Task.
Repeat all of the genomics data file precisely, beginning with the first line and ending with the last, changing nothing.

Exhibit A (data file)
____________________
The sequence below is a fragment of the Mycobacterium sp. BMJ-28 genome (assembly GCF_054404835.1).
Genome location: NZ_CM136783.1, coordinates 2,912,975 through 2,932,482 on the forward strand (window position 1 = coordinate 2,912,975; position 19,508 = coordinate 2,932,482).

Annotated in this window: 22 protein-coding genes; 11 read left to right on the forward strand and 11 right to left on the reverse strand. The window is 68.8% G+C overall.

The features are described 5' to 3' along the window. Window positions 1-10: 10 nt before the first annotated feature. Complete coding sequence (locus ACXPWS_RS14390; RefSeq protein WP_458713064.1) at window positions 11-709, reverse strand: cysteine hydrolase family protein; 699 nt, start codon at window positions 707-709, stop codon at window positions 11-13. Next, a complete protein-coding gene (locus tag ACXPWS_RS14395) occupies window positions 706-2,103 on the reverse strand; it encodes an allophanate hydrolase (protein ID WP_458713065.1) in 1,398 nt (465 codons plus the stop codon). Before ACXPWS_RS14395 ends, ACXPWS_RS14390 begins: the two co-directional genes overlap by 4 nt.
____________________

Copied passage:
The sequence below is a fragment of the Mycobacterium sp. BMJ-28 genome (assembly GCF_054404835.1).
Genome location: NZ_CM136783.1, coordinates 2,912,975 through 2,932,482 on the forward strand (window position 1 = coordinate 2,912,975; position 19,508 = coordinate 2,932,482).

Annotated in this window: 22 protein-coding genes; 11 read left to right on the forward strand and 11 right to left on the reverse strand. The window is 68.8% G+C overall.

The features are described 5' to 3' along the window. Window positions 1-10: 10 nt before the first annotated feature. Complete coding sequence (locus ACXPWS_RS14390; RefSeq protein WP_458713064.1) at window positions 11-709, reverse strand: cysteine hydrolase family protein; 699 nt, start codon at window positions 707-709, stop codon at window positions 11-13. Next, a complete protein-coding gene (locus tag ACXPWS_RS14395) occupies window positions 706-2,103 on the reverse strand; it encodes an allophanate hydrolase (protein ID WP_458713065.1) in 1,398 nt (465 codons plus the stop codon). Before ACXPWS_RS14395 ends, ACXPWS_RS14390 begins: the two co-directional genes overlap by 4 nt.